Date of Degree
Theatre and Performance
Cultural History | Intellectual History | Modern Languages | Modern Literature | Performance Studies | Theatre History | Theory and Criticism
Aby Warburg, Jane Harrison, Antonin Artaud, Colonialism, Temporality, Modernism
This dissertation traces a genealogy of research methodologies for documenting, transmitting, and analyzing embodied, non-textual performance practices from the late-nineteenth through early-twentieth centuries. I uncover intersections between these methods and the conflations of race and temporality that are ubiquitously threaded through modernist cultural practices during this time in the form of primitivism. The researchers whose work I analyze all saw European modernity as fundamentally detached from physical culture, while viewing other cultures—especially those of the people most directly threatened by colonial and capitalist expansion during this time—as having access to a “lost” corporeal knowledge. I argue that primitivism is not only an aesthetic trope of European modernism, but that it is also enmeshed with historical methodologies for performance research. The project takes a comparative approach, with chapters on the British classicist Jane Harrison, the German art historian Aby Warburg, and the French theatre director and theorist Antonin Artaud. The people that I have chosen as the subjects for my chapters were all historically positioned in colonial centers of power and have often been previously theorized as unremarkably detached from the processes of colonial annexation, dispossession, and settlement that in actuality bracket their work ideologically and materially. In encountering these histories, I do not separate out the migration paths of images, words, and gestures from those of materials, bodies, and capital as they flow through global capitalism and colonialism. Rather, I argue that cultural and material transmission are ambivalent co-facilitators.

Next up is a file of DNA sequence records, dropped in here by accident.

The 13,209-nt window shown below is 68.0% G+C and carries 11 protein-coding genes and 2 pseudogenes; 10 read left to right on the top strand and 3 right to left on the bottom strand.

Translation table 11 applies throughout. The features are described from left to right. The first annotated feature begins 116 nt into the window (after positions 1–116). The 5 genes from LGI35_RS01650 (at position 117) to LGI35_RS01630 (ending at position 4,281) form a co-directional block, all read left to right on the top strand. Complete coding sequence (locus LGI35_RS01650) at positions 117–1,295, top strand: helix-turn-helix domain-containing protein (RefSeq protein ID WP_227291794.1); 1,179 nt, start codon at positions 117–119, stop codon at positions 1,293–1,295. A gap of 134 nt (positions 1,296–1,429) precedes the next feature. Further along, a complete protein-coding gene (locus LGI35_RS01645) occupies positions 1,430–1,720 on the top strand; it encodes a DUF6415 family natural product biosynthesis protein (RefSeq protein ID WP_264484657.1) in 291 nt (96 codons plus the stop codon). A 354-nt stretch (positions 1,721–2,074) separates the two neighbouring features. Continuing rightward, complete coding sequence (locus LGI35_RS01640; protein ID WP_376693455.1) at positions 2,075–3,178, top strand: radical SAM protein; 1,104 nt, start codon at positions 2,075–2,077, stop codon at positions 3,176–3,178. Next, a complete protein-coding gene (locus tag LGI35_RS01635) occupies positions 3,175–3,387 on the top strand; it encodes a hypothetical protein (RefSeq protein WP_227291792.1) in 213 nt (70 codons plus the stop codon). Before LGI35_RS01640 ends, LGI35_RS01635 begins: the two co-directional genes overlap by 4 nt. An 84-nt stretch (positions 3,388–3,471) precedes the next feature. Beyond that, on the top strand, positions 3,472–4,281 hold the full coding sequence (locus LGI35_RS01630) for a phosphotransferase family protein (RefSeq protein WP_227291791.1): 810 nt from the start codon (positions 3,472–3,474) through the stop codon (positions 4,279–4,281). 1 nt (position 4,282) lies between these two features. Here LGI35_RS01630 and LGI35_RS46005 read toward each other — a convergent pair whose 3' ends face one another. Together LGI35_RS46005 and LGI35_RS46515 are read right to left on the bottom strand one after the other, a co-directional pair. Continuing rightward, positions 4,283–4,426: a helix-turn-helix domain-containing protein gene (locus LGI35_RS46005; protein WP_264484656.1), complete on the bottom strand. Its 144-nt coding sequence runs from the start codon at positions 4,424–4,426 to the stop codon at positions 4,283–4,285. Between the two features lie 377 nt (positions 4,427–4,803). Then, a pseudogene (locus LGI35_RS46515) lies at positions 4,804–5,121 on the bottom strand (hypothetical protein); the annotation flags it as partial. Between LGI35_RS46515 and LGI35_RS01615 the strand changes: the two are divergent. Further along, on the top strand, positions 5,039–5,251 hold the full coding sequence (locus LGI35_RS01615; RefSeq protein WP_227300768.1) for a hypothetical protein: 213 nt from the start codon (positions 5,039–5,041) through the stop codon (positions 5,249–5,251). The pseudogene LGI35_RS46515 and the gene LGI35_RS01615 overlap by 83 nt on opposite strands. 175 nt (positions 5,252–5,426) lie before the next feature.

This dissertation also connects key theoretical ideas from Harrison, Warburg, and Artaud more broadly to performance studies as a field, both in the early years of its development in the 1960s and 1970s and in more recent permutations. In particular, I am looking at how these methodologies for the study of/with performance might intersect with notions of cultural appropriation, colonialism, and time. What are the implications if the common avant-garde trope of primitivism is seen as having not only shaped and been shaped by aesthetic technique but also as threaded into the histories of performance research methodologies? What other genealogies of performance studies might be uncovered when it becomes entangled in histories of cultural appropriation and primitivism? What does it mean for theatre and performance studies to trace this genealogy, and how might it allow us to think differently about bodies, time, and performance?
Vella, Stephanie, "Primitivism, Performance Studies, and Modernist Time: Tracing an Alternative Genealogy of Performance Studies Through Case Studies in Modernist Cultural Appropriation" (2022). CUNY Academic Works.
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